IQ motif-containing GTPase activating protein 3 (IQGAP3), the latest found protein of IQGAP family, may act as a crucial factor in the process of cancer development and progression; however, its clinical value in breast cancer remains unestablished so far. Our team explored the correlation between IQGAP3 expression profile and the clinicopathological features in breast cancer.
IQGAP3 levels in breast cancer cell lines and tumor tissues were detected by real-time PCR and western blotting and compared to the normal control groups. Protein expression of IQGAP3 was evaluated immunohistochemically in specimens (archived paraffin embedded) of 257 breast cancer patients. We also analyze the association between IQGAP3 expression and the clinical characters and prognosis. The relationship between IQGAP3 expression and sensitivity to radiation therapy was determined by subgroup analysis.
There was significant upregulation of IQGAP3 in breast cancer cell lines and human tumor tissues at both the mRNA and protein level compared to the normal ones. In addition, 110/257 (42.8%) of archived paraffin embedded breast cancer specimens had high protein expression of IQGAP3. High expression of IQGAP3 was significantly related to clinical stage (P = 0.001), T category (P = 0.002), N category (P = 0.001), locoregional recurrence(P = 0.002), distant metastasis (P = 0.001), and vital status (P = 0.001). Univariate and multivariate statistical analysis showed that IQGAP3 was an independent prognostic factor of the whole cohort breast cancer patients (P = 0.003, P = 0.001). Subgroup analysis revealed IQGAP3 expression correlates with radiation therapy resistance and was also an independent predictor for radiation therapy outcome.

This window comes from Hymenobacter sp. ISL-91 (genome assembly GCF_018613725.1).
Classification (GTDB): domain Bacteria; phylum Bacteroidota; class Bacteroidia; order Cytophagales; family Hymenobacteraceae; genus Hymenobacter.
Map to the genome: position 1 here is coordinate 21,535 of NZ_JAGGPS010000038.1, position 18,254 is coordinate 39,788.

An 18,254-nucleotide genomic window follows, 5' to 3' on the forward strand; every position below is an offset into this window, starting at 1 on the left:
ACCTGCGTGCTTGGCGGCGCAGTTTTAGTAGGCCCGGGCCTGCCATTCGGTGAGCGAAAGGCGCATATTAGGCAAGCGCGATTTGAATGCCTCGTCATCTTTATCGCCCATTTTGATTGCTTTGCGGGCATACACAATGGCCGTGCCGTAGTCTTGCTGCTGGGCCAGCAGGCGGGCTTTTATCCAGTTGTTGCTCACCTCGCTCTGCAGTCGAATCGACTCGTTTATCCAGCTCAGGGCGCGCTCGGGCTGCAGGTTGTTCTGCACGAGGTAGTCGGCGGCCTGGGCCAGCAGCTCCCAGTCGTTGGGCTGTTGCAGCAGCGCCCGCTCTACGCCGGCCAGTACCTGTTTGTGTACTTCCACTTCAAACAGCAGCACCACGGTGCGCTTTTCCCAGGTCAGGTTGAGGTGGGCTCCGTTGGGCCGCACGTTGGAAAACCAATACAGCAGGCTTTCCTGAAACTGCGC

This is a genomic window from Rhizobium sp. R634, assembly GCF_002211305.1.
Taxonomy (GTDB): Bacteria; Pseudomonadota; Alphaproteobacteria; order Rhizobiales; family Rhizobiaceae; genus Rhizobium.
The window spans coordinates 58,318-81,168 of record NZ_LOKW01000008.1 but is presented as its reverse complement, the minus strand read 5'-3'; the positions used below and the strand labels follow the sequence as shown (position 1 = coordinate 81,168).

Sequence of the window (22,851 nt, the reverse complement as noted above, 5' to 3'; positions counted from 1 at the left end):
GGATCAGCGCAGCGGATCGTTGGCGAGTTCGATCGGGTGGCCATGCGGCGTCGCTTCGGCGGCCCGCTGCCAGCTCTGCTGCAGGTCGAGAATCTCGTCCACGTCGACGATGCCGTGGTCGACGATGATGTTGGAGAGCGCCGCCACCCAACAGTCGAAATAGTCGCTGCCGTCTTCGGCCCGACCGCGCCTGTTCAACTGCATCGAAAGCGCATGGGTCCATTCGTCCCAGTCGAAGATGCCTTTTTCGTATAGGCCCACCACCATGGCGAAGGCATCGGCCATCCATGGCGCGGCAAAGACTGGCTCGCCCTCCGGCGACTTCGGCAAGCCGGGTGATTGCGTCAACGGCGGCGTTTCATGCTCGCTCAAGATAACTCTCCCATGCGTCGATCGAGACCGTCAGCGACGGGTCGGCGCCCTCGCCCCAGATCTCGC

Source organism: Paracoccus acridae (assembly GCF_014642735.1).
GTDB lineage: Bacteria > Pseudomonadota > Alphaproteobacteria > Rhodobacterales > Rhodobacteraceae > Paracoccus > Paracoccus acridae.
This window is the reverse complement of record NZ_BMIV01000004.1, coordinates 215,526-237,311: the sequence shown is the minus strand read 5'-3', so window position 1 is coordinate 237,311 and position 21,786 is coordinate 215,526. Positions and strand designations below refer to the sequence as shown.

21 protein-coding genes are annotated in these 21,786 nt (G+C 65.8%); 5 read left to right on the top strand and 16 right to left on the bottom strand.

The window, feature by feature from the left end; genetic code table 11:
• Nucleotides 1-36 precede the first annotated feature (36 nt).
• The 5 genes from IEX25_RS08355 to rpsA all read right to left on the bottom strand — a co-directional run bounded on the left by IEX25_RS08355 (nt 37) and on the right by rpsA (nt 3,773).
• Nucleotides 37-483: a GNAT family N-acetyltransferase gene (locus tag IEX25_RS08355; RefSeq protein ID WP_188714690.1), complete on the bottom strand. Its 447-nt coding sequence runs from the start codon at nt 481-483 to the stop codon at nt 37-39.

Our findings suggest that high IQGAP3 expression predicts poor prognosis and radiation therapy resistance in breast cancer. In addition, IQGAP3 may be a reliable novel biomarker to provide personalized prognostication and identify patients who can profit from more aggressive RT regimen for improving the survival of breast cancer patients.
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All authors have declared no conflicts of interest.